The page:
Without question, there are many whites who are not racists and who actually fight against it at every turn — sometimes to their own detriment. But not enough of them do. Which is why there is persistent disparity in sentencing [and the enforcement of law], in compensation, in employment and housing as well as education. These facts are as real as the earth spinning around the sun and not vice versa — Justice Roberts comments notwithstanding. If education is one of the gateways toward equality then abolish legacy and award scholarships based solely on academics and other criteria that are not associated with privilege or physical prowess. And stop discriminating at the front end so that there will be no need to take corrective action at the back end. If no consideration should be given to race when applying for entrance into college, then none should be given to legacy or a person’s athleticism. But this is not likely because the status quo has a specific utility as does having a permanent underclass.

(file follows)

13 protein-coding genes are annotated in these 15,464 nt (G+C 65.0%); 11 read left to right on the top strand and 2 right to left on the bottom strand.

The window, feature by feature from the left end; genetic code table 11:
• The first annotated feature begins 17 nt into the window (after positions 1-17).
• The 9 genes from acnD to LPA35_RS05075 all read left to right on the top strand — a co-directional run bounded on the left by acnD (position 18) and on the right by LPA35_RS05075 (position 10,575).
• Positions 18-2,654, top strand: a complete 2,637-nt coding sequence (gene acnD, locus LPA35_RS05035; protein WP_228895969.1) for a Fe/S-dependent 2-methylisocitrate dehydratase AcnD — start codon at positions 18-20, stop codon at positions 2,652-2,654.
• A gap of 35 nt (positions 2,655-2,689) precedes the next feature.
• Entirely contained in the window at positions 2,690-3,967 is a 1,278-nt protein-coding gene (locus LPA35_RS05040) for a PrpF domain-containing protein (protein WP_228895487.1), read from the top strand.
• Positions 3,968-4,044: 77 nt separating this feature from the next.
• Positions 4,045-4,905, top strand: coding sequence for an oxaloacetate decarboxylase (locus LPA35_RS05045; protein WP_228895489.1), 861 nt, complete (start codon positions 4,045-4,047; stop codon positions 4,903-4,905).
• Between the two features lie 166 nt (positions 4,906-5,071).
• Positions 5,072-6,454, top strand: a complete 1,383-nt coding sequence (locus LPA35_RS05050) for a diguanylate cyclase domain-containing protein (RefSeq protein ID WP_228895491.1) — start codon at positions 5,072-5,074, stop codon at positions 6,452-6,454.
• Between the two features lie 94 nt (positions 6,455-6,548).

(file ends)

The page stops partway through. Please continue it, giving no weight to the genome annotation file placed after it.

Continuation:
So what’s wrong with affirmative action? What is wrong with affirmative action is the Supreme Court’s recent decision regarding the Michigan Civil Rights Initiative because that decision constitutes a tacit sanctioning of affirmative action for some and the blatant rejection of it for others. This striking down of affirmative action is a way to resolve the cognitive dissonance borne out of racism by denying its prevalence so as to prop up the status quo that favors the privileged.